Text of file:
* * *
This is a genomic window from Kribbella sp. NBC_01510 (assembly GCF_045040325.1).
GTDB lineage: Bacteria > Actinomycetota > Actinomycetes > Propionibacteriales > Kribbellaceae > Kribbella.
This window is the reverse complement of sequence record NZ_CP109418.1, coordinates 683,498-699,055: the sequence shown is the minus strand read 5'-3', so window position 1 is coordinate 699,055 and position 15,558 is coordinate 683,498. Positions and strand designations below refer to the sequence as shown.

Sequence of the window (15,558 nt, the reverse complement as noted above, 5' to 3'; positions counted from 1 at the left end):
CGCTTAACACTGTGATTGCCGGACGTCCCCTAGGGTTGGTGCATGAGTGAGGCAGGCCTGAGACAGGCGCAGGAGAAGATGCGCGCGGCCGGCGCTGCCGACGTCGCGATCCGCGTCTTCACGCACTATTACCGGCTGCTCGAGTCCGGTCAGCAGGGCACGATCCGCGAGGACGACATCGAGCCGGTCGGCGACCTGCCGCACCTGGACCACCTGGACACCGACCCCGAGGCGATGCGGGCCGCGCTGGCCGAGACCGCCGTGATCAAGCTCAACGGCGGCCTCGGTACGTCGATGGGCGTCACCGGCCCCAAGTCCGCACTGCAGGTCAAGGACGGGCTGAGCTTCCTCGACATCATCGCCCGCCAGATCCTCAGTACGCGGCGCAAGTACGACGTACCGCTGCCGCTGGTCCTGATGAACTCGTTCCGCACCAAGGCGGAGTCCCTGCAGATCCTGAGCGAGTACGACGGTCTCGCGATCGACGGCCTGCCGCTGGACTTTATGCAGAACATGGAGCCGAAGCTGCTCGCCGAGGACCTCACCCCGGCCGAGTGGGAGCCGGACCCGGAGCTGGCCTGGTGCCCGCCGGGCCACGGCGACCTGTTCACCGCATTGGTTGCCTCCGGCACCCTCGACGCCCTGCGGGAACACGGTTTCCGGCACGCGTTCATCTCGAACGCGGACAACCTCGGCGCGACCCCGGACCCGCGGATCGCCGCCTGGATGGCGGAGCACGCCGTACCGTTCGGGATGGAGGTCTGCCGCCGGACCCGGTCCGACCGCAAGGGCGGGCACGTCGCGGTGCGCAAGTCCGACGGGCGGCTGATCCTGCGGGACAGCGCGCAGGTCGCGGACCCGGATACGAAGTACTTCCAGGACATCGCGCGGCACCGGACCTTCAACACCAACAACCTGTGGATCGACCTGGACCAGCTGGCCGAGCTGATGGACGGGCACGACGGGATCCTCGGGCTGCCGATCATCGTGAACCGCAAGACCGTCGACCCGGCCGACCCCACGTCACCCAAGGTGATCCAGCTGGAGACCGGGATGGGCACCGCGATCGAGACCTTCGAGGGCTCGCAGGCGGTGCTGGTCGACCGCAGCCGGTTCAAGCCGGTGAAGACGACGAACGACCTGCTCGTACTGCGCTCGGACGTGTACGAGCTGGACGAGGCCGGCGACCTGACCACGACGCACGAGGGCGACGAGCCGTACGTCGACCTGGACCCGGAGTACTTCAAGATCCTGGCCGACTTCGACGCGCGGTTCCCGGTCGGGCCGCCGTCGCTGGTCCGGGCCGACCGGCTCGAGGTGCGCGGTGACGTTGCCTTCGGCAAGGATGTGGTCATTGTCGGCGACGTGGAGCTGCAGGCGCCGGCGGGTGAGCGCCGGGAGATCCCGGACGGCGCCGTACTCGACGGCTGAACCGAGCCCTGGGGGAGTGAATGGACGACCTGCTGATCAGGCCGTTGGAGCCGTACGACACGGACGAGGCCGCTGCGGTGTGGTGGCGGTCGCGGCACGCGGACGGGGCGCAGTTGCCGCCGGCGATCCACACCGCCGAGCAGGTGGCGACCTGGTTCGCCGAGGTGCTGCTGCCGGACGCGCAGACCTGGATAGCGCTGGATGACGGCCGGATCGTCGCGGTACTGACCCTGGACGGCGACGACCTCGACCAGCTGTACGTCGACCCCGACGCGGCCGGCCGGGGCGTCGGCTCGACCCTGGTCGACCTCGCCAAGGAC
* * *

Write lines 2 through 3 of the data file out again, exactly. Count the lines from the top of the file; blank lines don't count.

GTDB lineage: Bacteria > Actinomycetota > Actinomycetes > Propionibacteriales > Kribbellaceae > Kribbella.
This window is the reverse complement of sequence record NZ_CP109418.1, coordinates 683,498-699,055: the sequence shown is the minus strand read 5'-3', so window position 1 is coordinate 699,055 and position 15,558 is coordinate 683,498. Positions and strand designations below refer to the sequence as shown.